Walmart 1996

In: Business and Management

Submitted By ahmadthiwul
Words 11673
Pages 47
Harvard Business School

Rev. August 6, 1996


Wal*Mart Stores, Inc.

In Forbes magazine’s annual ranking of the richest Americans, the heirs of Sam Walton, the founder of Wal*Mart Stores, Inc., held spots five through nine in 1993 with $4.5 billion each. Sam Walton, who died in April 1992, had built Wal*Mart into a phenomenal success, with a 20-year average return on equity of 33%, and compound average sales growth of 35%. At the end of 1993, Wal*Mart had a market value of $57.5 billion, and its sales per square foot were nearly $300, compared to the industry average of $210. It was widely believed that Wal*Mart had revolutionized many aspects of retailing, and its was well known for its heavy investment in information technology.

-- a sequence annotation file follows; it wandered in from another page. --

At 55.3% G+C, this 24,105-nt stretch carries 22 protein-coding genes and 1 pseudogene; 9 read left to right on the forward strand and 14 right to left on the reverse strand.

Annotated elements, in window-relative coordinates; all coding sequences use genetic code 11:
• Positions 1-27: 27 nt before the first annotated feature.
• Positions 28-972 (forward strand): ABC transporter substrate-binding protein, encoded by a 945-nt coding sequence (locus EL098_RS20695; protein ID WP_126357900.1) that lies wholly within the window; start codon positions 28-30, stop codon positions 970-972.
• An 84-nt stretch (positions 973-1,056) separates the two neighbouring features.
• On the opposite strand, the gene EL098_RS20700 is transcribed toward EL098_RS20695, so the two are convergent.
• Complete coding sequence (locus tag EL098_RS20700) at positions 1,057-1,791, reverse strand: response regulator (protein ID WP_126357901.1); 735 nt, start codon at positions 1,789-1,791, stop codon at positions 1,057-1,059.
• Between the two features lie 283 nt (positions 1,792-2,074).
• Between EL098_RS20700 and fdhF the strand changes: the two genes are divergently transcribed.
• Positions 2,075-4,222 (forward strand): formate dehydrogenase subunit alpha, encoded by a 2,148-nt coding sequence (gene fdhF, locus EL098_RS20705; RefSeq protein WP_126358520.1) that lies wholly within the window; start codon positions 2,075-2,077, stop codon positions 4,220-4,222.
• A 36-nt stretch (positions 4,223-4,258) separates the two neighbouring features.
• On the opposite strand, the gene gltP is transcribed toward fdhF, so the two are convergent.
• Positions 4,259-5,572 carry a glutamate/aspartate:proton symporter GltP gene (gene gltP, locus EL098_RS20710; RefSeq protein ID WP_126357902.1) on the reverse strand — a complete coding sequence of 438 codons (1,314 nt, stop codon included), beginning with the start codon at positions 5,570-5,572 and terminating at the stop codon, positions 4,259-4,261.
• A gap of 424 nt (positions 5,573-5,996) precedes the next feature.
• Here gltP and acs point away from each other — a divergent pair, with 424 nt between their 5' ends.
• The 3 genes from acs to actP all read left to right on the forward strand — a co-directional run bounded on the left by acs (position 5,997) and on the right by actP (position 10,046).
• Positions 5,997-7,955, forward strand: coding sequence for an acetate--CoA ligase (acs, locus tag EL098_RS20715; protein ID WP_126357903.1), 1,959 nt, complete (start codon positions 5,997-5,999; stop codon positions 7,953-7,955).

David Glass and Don Soderquist faced the challenge of following in Sam Walton’s footsteps. Glass and Soderquist, CEO and COO, had been running the company since February 1988, when Walton, retaining the chairmanship, turned the job of CEO over to Glass. Their record spoke for itself—the company went from sales of $16 billion in 1987 to $67 billion in 1993, with earnings nearly quadrupling from $628 million to $2.3 billion. At the beginning of 1994, the company operated 1,953 Wal*Mart stores (including 68 supercenters), 419 warehouse clubs (Sam’s Clubs), 81 warehouse outlets (Bud’s), and four hypermarkets. During 1994 Wal*Mart planned to open 110 new Wal*Mart stores, including 5 supercenters, and 20 Sam’s Clubs, and to expand or relocate approximately 70 of the older Wal*Mart stores (65 of which would be made into supercenters), and 5 Sam’s Clubs. Sales were forecast to reach $84 billion in 1994, and capital expenditures were expected to total $3.2 billion. Exhibit 1 summarizes Wal*Mart’s financial performance 1984-1993. Exhibit 2 maps Wal*Mart’s store network. The main issue Glass and Soderquist faced was how to…...

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